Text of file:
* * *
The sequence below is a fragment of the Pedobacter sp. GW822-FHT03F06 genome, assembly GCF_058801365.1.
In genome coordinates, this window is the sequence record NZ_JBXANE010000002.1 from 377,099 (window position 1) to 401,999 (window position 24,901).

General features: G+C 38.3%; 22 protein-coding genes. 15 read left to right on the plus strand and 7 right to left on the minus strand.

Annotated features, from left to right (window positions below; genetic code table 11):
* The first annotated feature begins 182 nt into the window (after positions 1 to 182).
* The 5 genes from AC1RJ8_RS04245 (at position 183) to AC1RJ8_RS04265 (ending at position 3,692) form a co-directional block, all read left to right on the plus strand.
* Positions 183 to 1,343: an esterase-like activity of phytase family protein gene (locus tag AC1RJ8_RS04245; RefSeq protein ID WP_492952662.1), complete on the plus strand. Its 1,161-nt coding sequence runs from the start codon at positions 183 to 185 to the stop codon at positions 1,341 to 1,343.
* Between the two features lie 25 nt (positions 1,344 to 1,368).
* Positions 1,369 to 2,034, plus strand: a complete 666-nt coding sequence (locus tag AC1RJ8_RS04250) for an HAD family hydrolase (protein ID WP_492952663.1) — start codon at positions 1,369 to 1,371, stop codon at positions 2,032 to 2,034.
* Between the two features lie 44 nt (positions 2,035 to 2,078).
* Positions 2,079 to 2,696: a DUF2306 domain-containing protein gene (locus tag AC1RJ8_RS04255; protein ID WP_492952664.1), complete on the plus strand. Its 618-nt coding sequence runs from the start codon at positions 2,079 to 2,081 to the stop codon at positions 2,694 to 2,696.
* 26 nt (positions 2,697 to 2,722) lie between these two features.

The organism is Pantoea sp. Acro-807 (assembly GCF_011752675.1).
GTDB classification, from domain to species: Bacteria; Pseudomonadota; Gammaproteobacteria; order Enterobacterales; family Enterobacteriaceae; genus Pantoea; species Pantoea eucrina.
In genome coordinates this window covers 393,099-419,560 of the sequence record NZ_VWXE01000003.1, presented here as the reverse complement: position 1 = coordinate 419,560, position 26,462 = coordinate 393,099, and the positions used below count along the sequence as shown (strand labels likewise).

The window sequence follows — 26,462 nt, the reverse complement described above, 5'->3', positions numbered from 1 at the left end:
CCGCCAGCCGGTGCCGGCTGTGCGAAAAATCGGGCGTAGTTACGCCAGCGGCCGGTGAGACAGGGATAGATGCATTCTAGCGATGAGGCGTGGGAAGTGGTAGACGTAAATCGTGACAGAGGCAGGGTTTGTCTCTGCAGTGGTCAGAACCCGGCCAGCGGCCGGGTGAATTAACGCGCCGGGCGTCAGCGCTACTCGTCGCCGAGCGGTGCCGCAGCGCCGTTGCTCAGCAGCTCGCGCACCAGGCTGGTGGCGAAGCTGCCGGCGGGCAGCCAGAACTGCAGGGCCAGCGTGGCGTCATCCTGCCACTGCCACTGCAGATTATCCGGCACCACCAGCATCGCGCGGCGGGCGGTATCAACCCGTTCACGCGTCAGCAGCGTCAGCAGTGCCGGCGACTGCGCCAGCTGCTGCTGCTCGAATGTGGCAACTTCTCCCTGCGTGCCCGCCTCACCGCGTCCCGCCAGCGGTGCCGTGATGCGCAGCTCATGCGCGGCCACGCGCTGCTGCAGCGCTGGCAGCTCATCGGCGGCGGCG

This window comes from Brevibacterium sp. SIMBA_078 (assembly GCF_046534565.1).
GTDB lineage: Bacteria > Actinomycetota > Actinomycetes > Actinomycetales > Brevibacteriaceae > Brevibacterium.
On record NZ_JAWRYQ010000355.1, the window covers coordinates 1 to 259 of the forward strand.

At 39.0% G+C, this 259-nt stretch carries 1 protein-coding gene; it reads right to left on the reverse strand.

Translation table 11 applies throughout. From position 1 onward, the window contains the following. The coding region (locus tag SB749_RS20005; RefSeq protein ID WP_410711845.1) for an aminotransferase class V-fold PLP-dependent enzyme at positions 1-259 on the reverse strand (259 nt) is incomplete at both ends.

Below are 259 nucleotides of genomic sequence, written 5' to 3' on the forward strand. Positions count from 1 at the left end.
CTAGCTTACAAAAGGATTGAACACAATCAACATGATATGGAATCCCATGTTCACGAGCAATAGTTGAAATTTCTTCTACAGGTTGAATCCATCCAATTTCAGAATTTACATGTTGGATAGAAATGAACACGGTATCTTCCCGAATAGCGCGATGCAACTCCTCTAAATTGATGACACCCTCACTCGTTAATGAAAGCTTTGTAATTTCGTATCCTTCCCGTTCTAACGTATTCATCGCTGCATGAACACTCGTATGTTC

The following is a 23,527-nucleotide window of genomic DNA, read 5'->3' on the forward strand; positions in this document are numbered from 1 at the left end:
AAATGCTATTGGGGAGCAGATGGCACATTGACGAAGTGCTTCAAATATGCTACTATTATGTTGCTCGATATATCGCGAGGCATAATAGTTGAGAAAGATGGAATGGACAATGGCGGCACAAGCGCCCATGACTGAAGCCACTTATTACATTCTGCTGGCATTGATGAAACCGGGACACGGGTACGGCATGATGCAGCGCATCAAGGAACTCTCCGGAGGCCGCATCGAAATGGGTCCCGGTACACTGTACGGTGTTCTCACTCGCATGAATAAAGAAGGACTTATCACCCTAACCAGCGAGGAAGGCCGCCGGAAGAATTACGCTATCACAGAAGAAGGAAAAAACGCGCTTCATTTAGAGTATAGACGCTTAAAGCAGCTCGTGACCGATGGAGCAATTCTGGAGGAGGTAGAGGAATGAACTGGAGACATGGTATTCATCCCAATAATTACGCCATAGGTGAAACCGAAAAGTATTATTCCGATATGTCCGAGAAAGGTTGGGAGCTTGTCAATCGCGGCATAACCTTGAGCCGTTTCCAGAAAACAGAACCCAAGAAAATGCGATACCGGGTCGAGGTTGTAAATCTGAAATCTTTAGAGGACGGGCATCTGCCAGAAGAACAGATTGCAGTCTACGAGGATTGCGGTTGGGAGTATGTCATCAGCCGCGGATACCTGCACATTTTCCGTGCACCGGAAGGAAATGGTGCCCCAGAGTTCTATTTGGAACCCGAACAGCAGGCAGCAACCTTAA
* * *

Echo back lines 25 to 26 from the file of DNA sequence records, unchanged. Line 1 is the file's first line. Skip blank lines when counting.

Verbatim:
The following is a 23,527-nucleotide window of genomic DNA, read 5'->3' on the forward strand; positions in this document are numbered from 1 at the left end:
AAATGCTATTGGGGAGCAGATGGCACATTGACGAAGTGCTTCAAATATGCTACTATTATGTTGCTCGATATATCGCGAGGCATAATAGTTGAGAAAGATGGAATGGACAATGGCGGCACAAGCGCCCATGACTGAAGCCACTTATTACATTCTGCTGGCATTGATGAAACCGGGACACGGGTACGGCATGATGCAGCGCATCAAGGAACTCTCCGGAGGCCGCATCGAAATGGGTCCCGGTACACTGTACGGTGTTCTCACTCGCATGAATAAAGAAGGACTTATCACCCTAACCAGCGAGGAAGGCCGCCGGAAGAATTACGCTATCACAGAAGAAGGAAAAAACGCGCTTCATTTAGAGTATAGACGCTTAAAGCAGCTCGTGACCGATGGAGCAATTCTGGAGGAGGTAGAGGAATGAACTGGAGACATGGTATTCATCCCAATAATTACGCCATAGGTGAAACCGAAAAGTATTATTCCGATATGTCCGAGAAAGGTTGGGAGCTTGTCAATCGCGGCATAACCTTGAGCCGTTTCCAGAAAACAGAACCCAAGAAAATGCGATACCGGGTCGAGGTTGTAAATCTGAAATCTTTAGAGGACGGGCATCTGCCAGAAGAACAGATTGCAGTCTACGAGGATTGCGGTTGGGAGTATGTCATCAGCCGCGGATACCTGCACATTTTCCGTGCACCGGAAGGAAATGGTGCCCCAGAGTTCTATTTGGAACCCGAACAGCAGGCAGCAACCTTAA